Chris Cooper

A Beautiful Day in the Neighbourhood


The main problem with Marielle Henner’s A Beautiful Day in the Neighbourhood for UK audiences is one of recognition. TV presenter Mister Rogers was a key part of the formative years of millions of children across America. Imagine if you will, Brian Cant from Play Away and Geoffrey from Rainbow – bundled into one avuncular package – and you’ll have some idea of the kind of person we’re talking about. And who do you get to play one of the nicest guys in history? Well, Tom Hanks, obviously.

But actually this story is mostly about Lloyd Vogel (Matthew Rhys), a journalist for Esquire magazine and a man with deep family issues – the kind that lead to him having a fist fight with his father, Jerry (Chris Cooper) at his sister’s wedding, for example. He’s clearly not a happy bunny. He’s also a new dad, struggling to come to terms with his baby son’s needs and leaving most of the heavy lifting to his wife, Andrea (Susan Kelechi Watson).

When Lloyd is dispatched to interview and write a feature on the aforementioned Fred Rogers, he’s initially horrified. He’s more the kind of writer to pen a character assassination than a puff piece. He’s convinced that Rogers must have some dark and nasty secret. (Looking back at many of my childhood heroes, I’m with him on this one.) So imagine his surprise when it turns out that Fred Rogers is every bit as nice as his TV persona. Indeed, according to Rogers, there is no persona. What you see is what you get.

And the more Lloyd spends time with him, the more the hard-bitten journalist begins to heal…

This is a warm hug of a movie, which attempts to walk a perilous tightrope between emotion and corn (if it occasionally strays into the latter, well perhaps that’s just my cynical Brit personality kicking in). There’s actually quite a lot to like here. I particularly enjoy the use of shonky scale models whenever the proceedings venture outside – models like this were an integral ingredient of Mister Roger’s Neighbourhood – and there are nice performances from all concerned.

But, perhaps not surprisingly, it’s Hanks who takes the lion’s share of the attention here, portraying Fred Rogers as an intense, engimatic and (it must be said) faintly creepy guy, who appears to have the wisdom of the ages simmering quietly within him. Check out the moment when Fred and Lloyd enjoy ‘a minute’s silence’ in a cafe. For a very long space of time, Hanks just stares intently into the camera lens and somehow succeeds in giving me chills. Odd then, that his recent Oscar nomination was in the ‘best supporting actor’ category.

This is by no means a perfect film, and better knowledge of its subject matter would help no end, but it’s nonetheless worth catching, even if (like us, on this snowy Edinburgh afternoon) you have to walk through a blizzard to see it. A Beautiful Day in the Neighbourhood? That’s rich!

3.8 stars

Philip Caveney


Live By Night


Ben Affleck has already proved his worth as a director – Gone Baby Gone and Argo are just two examples that spring to mind – and adaptations of the novels of Dennis Lehane have already yielded cinematic gold on several occasions, so it’s hard to pin down exactly why Live By Night fails to measure up to expectation. It’s a handsomely mounted production, its 1920s setting lovingly evoked and there’s a stellar cast in evidence, with the likes of Brendan Gleeson, Chris Cooper and Elle Fanning submitting strong performances in what amount to little more than cameo roles. But there’s an overpowering conviction that the film is simply trying to cover too many bases for its own good, that a simpler, more linear narrative  would have exerted a stronger grip on its intended audience.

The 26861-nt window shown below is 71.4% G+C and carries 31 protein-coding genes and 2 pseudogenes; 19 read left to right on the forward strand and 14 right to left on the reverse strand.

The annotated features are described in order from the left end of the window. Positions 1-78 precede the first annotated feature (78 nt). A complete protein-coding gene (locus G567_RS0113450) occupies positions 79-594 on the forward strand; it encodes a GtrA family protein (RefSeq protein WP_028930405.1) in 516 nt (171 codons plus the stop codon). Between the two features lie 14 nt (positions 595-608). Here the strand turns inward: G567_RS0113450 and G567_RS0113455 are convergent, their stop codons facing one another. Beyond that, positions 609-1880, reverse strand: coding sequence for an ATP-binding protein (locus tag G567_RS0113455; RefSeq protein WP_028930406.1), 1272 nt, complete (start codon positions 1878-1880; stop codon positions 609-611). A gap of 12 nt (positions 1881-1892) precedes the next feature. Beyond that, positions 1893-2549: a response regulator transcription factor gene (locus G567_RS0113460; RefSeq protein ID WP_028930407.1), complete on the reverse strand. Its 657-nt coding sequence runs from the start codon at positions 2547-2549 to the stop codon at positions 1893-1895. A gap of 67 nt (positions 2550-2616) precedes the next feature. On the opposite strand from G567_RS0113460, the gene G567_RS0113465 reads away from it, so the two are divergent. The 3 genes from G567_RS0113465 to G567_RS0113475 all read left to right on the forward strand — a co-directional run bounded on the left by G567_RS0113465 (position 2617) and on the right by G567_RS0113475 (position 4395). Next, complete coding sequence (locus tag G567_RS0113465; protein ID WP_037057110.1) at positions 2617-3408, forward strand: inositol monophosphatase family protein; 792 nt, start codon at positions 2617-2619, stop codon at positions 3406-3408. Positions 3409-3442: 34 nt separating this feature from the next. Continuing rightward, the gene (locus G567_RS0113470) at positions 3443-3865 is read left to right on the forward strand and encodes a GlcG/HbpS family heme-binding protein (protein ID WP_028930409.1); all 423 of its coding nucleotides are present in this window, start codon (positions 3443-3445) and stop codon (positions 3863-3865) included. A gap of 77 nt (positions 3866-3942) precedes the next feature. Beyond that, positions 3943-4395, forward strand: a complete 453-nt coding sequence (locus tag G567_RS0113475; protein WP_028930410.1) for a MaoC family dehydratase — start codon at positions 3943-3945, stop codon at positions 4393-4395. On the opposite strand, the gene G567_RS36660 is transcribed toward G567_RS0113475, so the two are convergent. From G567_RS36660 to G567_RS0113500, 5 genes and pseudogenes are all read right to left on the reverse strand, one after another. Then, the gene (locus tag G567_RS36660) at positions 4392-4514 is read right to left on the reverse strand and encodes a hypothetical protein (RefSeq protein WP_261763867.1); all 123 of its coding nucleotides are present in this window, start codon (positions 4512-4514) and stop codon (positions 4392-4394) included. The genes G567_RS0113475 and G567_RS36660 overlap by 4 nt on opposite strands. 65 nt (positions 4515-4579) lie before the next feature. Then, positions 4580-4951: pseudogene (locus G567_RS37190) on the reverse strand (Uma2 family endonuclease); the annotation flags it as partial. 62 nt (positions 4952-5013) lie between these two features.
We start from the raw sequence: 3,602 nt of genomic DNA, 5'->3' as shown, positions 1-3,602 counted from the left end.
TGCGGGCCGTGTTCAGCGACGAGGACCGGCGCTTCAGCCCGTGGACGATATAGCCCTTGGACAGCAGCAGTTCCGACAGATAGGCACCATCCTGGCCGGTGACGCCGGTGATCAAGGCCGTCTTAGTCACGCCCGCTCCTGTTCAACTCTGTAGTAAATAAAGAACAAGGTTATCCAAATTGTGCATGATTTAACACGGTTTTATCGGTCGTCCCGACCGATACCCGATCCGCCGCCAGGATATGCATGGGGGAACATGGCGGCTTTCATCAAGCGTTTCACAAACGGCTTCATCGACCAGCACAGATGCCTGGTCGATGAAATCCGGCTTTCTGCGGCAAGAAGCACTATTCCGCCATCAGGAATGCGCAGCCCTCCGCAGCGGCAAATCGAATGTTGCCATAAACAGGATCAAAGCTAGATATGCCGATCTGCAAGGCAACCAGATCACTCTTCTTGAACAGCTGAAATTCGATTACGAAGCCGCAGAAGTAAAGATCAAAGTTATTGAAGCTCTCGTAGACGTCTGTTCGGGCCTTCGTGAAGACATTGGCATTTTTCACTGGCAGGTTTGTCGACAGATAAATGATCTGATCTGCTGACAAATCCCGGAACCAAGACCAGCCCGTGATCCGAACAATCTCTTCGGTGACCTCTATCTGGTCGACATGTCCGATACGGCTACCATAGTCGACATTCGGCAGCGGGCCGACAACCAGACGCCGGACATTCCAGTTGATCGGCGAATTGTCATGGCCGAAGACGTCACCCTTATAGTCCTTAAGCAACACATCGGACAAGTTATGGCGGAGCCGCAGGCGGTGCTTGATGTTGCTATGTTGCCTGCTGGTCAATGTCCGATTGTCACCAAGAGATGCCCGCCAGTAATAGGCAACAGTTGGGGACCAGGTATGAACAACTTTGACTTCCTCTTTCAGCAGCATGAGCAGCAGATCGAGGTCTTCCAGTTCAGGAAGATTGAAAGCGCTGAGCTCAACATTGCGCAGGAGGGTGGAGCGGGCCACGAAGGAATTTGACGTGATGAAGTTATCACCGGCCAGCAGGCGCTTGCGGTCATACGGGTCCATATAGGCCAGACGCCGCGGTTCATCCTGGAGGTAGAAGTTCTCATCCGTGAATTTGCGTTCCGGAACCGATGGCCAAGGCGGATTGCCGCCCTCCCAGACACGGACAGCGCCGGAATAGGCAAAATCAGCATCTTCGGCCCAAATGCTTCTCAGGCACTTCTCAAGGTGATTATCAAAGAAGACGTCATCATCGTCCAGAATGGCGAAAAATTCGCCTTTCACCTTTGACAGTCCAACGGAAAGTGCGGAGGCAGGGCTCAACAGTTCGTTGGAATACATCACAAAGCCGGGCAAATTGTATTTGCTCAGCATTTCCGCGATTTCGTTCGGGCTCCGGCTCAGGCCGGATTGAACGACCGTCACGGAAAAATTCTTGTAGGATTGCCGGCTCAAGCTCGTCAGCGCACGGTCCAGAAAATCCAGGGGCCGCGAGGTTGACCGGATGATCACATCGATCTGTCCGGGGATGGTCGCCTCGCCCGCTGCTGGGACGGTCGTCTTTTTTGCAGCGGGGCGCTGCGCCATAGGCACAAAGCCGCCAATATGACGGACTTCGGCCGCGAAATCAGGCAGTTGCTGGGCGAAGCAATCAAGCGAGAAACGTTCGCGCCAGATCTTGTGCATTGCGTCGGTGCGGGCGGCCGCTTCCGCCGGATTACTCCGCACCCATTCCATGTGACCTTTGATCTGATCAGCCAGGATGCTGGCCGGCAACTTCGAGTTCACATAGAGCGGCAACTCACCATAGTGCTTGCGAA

Affleck plays Irish-American Joe Coughlin, an ‘outlaw’ with his own moral code. As he puts it, he doesn’t mind working for gangsters, he just doesn’t want to be one. Which is, it has to be said,  a fairly nebulous difference. After a violent brush with New York Irish mob boss, Albert White (Robert Glenister), results in a lengthy stay in the chokey, Coughlin goes to work for the Italian mob, run by Maso Pescatore (Remo Girone) and finds himself relocating to Florida, where he becomes a major player in the burgeoning rum-running business. He also romances and marries Graciela (Zoe Saldana) and it begins to look as though a pleasant future is assured for both of them. But when Pescatore’s plans for a big casino go awry (largely because of Joe’s refusal to be as villainous as he actually needs to be), it soon becomes clear that there will be the inevitable deadly reckoning…

This is by no means a terrible film and, every now and then, events do spark into fitful life. An early car chase featuring vintage automobiles is decent enough and Elle Fanning’s role as a former heroin addict who turns to religion for salvation is briefly diverting, but too often events become bogged down in a lot of talking and not enough action. And the screenplay seems to want to have a bit of everything, involving as it does the Ku Klux Klan, Latin American swing music and whatever else happens to be wandering across the cinematic horizon. Even the film’s climactic shootout is followed by another half hour of loose ends being tied, all of which goes to dilute its appeal.

Which is a shame because it’s evident that much love and care has gone into the making of Live By Night. A stronger hand in the editing booth would probably have delivered a different viewing experience but, as it stands, this is to be filed under M for ‘Meh.’

3.4 stars

Philip Caveney